In Austin, TX, the Capital Metropolitan Transportation Authority (Capital Metro) will launch additional commuter service for MetroExpress and MetroRail riders in January, to be followed later in the year with the most sweeping route changes in the agency’s history. The redesigned bus network will allow Capital Metro to improve service for its riders throughout the region, more than doubling the number of routes in its High-Frequency Network.

The changes will include 14 routes that operate at 15-minute frequencies, seven days a week. Also, the agency’s Project Connect team will present for public review multiple options for projects that will make up an improved system of high-capacity transit.

Charlotte Area Transit System: A Landmark Year
The Charlotte Area (NC) Transit System (CATS) is preparing to make 2018 a landmark year with the opening of a major light rail extension, continuation of rail project studies and the launch of innovative transit technologies.

CATS will open a 9.3-mile extension to LYNX Blue Line light rail in March. This extension will include 11 stations and four park-and-ride facilities while connecting the University of North Carolina Charlotte Campus to vibrant Uptown Charlotte.

An artist’s rendering of the LYNX Blue Line Extension opening this year in Charlotte, NC.

Further advances scheduled throughout 2018 will include continued construction of Phase 2 of the CityLYNX Gold Line streetcar project, which will add 2.5 miles to the existing Gold Line. While this extension is not scheduled to open until 2020, CATS expects to complete significant construction in the coming year.

Studies for two possible rail lines, the LYNX West Corridor and LYNX Red Line, will be completed this fall. CATS will then present refreshed rail visions for Charlotte’s west and north corridors, as well as a Center-City rail integration plan, for adoption into the agency’s 2030 Transit Corridor System Plan.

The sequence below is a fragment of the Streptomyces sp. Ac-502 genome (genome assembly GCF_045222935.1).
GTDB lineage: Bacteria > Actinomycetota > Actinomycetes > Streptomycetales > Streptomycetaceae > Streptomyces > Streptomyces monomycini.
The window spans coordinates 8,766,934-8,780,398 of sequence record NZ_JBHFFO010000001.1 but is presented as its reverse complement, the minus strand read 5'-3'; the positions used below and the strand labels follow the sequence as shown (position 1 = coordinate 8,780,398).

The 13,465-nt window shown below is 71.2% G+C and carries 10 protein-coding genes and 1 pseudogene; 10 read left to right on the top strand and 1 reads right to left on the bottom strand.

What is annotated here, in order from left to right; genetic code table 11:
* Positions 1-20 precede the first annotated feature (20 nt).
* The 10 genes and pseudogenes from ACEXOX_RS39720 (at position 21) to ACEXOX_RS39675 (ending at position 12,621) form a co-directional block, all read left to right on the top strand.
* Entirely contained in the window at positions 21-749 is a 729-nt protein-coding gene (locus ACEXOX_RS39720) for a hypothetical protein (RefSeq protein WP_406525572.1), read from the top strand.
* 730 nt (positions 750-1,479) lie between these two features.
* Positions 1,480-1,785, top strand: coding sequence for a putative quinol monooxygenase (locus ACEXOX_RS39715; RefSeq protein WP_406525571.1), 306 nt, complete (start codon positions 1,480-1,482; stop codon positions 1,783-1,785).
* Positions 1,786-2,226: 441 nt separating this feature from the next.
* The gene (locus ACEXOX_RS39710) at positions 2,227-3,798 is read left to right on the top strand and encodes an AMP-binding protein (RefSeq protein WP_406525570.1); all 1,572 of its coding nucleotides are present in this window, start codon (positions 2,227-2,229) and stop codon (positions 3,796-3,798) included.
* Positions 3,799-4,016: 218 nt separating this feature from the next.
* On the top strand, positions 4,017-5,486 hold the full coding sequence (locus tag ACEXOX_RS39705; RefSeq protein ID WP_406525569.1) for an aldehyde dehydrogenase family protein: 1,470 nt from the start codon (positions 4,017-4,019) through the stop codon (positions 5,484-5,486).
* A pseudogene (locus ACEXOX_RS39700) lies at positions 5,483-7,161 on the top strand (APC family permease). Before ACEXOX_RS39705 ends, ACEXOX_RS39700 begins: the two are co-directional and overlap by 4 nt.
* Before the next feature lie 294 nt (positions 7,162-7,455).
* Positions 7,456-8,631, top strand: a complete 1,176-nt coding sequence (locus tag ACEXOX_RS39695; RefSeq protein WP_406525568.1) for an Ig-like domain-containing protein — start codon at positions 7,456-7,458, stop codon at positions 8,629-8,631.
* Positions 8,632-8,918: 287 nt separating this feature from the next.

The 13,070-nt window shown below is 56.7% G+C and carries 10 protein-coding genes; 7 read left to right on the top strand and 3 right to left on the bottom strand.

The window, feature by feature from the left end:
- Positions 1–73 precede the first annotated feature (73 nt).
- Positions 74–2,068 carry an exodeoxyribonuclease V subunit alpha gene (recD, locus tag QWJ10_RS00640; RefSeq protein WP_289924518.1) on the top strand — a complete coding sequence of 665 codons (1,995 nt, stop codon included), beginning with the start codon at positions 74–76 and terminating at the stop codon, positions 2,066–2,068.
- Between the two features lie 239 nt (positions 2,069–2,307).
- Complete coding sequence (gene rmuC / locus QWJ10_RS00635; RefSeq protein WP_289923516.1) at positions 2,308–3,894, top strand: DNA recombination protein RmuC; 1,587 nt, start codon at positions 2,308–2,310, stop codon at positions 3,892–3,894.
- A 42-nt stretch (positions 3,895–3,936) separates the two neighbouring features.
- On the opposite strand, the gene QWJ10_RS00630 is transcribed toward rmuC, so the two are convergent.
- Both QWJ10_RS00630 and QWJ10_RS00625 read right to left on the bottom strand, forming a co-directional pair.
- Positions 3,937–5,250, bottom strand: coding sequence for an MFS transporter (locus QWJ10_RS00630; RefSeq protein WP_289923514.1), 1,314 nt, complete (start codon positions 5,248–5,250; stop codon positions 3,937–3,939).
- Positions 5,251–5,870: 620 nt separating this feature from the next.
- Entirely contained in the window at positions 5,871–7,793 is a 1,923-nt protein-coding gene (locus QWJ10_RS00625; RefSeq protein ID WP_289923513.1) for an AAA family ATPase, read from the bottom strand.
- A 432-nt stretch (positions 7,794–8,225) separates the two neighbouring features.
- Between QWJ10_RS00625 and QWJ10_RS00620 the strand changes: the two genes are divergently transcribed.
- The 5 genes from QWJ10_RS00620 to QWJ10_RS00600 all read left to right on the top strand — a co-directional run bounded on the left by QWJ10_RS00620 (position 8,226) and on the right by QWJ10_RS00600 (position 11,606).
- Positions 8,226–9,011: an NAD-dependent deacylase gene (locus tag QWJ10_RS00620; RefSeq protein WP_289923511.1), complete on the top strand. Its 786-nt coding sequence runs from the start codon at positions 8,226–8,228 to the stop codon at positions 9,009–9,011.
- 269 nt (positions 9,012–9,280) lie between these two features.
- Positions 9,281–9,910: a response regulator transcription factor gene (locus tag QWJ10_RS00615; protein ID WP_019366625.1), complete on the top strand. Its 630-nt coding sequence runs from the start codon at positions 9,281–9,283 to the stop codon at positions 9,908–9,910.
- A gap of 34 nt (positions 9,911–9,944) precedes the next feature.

CATS is also preparing to continue implementing its Envision My Ride initiative, which launched in 2016. This redesign of the bus system will add crosstown connections, increase frequency and reduce travel times.

Big things also are happening on the technology front at CATS, such as the replacement of all ticket vending machines and the introduction of contactless farecards with UNC Charlotte and further expansion to other fare media. CATS will also launch a pilot first-mile/last-mile project through a partnership with a transportation network company (TNC) that will allow customers to purchase certain passes via a mobile ticketing app that will provide payment for the TNC ride in the project zone.

COTA Begins Year with BRT Launch
The Central Ohio Transit Authority (COTA) in Columbus kicked off 2018 with the launch of CMAX, the first BRT line in central Ohio (see related story in this issue). The 15.6-mile line provides high-frequency, limited-stop service for most of the route and connects downtown Columbus with the Ohio Health Westerville Medical Campus.

Also on COTA’s calendar for 2018: a new crosstown route, a new fare collection system with mobile and smartcard payment options, a first-mile/last-mile study and the openings of the new Northland Transit Center, Northern Lights Park-and-Ride and a satellite CNG station in partnership with the city.

Denver RTD to Upgrade Most Popular Bus Route

This year, Denver’s Regional Transportation District (RTD) is finalizing the design of improvements to the 15L Line, the most popular bus route in the entire metro area. Construction will begin late this year and continue over the next several years, incorporating stop upgrades to include enhanced shelters with lighting and security cameras, queue bypass lanes, transit signal priority and bus bulbs at key locations along the corridor.